- In the US, no president has won an election where there has been high unemployment. There is also evidence that older people are switching from Trump to Biden, in the key states Biden leads and Trump’s approval rating has fallen significantly. They do not believe he will win
- Medical news from Moderna where early stage trials have been positive, Oxford are in third stage trials in places like South Africa, Brazil and throughout South America. These will have binary outcomes, i.e. only good or only bad news
- Many risks exist coming into the second half of the year – trade tensions, Brexit, US election, vaccine, exit from lockdown – we are a long way from a full recovery
- Specifically, on Brexit, they think it is too early to say we will have a deal or not. A ‘No deal’ will affect our exports to the EU and hit the UK economy hard. The worst areas are likely to be mid and small cap companies and they are not confident on the UK economy at the moment. However, there are rumours of a skeleton deal by August
ClearBridge Investments – Anatomy of a Recession
- This is not like a normal bear market, both in terms of the sell off and the subsequent recovery in markets
- They have an index which uses 9 variables to outline when a recovery is coming. At the end of April this index showed a global recession, at the end of May it moved to improvement and now is in expansion
- The market reaches the bottom before the end of a recession. When their index shows green, it is on average 1 month before the end, whereas in the Global Financial Crisis this was 5 months
- The average return between the end of the recession and the next recession is 96%. They believe we are in a secular bull market and there is plenty of upside over the next 10 years
- Where there is a 50-day positive change as we have seen, the markets are up 100% of the time over the next 6 and 12 months
- In the US many investors are still holding cash, currently 18% of the total equity market, this is the highest level since 2012
- Guide to who will win the election – if the market rises from August then this is usually a sign that the incumbent President remains in the White House, if the market falls then it can mean the opposition wins
- Short term they expect markets to decline perhaps in late Summer / Quarter 4 but focus on the longer-term picture
- Remain supportive of growth stocks vs value; the biggest risk to growth is if there is a spike in inflation caused by a sudden and sharp uplift in oil prices, higher inflation would favour value
- Worries in the UK; May GDP was 1.8%, analysts were expecting 5% to 10% and means growth is a quarter smaller than a year ago. The OBR believes that unemployment could reach 4 million or around 11%, before the crisis the UK was running at 3.5%. It is estimated that £35 billion of support scheme grants will not be repaid. And watch out for changes to Capital Gains, they are coming
- There has been some progress on Brexit over the London clearing system, this could be a positive sign
- Much of the UK trade with the rest of the world is on WTO rules, we should not be afraid of this
- In the US, Biden should declare his running mate at the start of August, the person to watch is Tammy Duckworth who is a US army veteran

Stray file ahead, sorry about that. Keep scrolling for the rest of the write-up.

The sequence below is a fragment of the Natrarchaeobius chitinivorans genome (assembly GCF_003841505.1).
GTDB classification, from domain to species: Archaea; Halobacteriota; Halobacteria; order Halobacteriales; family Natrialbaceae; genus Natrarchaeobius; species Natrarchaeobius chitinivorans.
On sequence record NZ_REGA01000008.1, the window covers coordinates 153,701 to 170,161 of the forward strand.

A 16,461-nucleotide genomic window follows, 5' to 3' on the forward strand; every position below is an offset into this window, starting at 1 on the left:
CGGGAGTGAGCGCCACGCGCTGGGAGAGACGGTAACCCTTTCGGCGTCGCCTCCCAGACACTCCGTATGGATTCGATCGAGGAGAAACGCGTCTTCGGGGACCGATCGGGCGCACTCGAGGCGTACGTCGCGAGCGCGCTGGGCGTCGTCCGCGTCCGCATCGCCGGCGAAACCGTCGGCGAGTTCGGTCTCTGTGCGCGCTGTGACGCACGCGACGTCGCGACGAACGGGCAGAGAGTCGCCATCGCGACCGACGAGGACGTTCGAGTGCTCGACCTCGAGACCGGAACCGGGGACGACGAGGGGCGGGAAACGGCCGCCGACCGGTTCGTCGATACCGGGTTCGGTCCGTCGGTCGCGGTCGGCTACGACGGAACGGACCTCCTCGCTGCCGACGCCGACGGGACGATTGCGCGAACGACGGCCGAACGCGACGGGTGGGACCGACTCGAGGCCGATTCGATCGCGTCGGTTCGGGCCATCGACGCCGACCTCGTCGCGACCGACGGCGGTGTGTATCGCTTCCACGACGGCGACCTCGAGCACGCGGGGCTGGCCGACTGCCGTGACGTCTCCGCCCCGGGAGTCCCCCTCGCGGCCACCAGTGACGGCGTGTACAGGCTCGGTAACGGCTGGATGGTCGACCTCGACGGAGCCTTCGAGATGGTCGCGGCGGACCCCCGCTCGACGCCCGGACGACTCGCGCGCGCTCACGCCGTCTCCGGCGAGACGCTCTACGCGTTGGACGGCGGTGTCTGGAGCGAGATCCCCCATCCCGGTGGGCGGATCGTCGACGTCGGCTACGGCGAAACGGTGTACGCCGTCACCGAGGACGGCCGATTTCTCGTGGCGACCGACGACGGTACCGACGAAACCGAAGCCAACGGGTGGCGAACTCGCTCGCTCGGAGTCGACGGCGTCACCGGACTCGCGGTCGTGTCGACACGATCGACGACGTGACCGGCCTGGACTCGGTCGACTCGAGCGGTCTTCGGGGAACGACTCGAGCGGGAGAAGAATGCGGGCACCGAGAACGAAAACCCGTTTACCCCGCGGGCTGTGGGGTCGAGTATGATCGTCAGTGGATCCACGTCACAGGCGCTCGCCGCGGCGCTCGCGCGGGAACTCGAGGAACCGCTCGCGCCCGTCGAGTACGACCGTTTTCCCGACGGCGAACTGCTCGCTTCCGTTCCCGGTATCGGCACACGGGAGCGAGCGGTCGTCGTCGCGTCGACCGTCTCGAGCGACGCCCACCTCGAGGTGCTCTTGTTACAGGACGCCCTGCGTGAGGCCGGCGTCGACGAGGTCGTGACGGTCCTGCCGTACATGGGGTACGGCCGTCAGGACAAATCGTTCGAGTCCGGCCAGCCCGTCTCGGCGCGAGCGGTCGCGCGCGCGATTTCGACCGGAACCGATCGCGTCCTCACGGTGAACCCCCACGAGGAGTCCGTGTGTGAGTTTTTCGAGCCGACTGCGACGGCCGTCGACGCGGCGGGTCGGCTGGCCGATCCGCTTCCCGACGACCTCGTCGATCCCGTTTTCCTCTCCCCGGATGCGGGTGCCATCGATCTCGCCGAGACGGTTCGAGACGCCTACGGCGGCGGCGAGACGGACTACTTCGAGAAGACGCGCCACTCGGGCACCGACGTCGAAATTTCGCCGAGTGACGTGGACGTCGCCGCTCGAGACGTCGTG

- Throughout time there have been periods of uncertainty, when we cannot see an end, but we have always come through them
- We know the data will be ugly in the short term and that it will take time to get back to normal
- Although there appears to be a surge in cases in the US the number of people being tested is significantly greater than in April, if the same number were tested in April then this would be a blip not a surge
- You cannot stop a virus, but viruses weaken, and we get better at handling them. Focus on the positive rather than the negative
- We will not shutdown economies fully again, so it will not be a W shape recovery
- The US markets are expecting an 80% decline in corporate profits, if the actual figure is 50% then markets are still undervalued. They believe the decline will be around 25% which means even today markets are cheap with significant upside potential
- They remain bullish about markets because not only do they think they are cheap but also the amount of money that has been pumped into the system
- Viruses do go away even without a vaccine however Oxford’s team are in stages 2 and 3 of testing and there may be a vaccine in September or October. Scientists are paid to be cautious, so they must feel confident they have figured it out
Coronavirus vaccine tracker: How close are we to a vaccine – click here
COVID-19 trial progresses, as ‘cautious optimism’ grows for RNA vaccine – click here
Why you don’t need to worry about the bubonic plague – click here
The Anatomy of a Recession: What to Look for and Where We’re Headed (presentation) – click here
How Tech Giants Make Their Billions – click here
Asset Class Risk and Return Over the Last Decade (2010-2019) – click here
Mapped: Each Region’s Median Age Since 1950 – click here
A third of Brits actually enjoyed the lockdown, report shows – click here
What’s a virus, anyway? – click here
Our happiness is more dependent on money today than in the 70s and 80s – click here
Looking at the economic and environmental effects of the pandemic, pressing questions emerge – click here
Note: This is written in a personal capacity and reflects the view of the author. The post has been checked and approved to ensure that it is both accurate and not misleading. However, this is a blog and the reader should accept that by its very nature many of the points are subjective and opinions of the author. Individuals wishing to buy any product or service as a result of this blog must seek advice or carry out their own research before making any decision, the author will not be held liable for decisions made as a result of this blog (particularly where no advice has been sought). Investors should also note that past performance is not a guide to future performance and investments can fall as well as rise.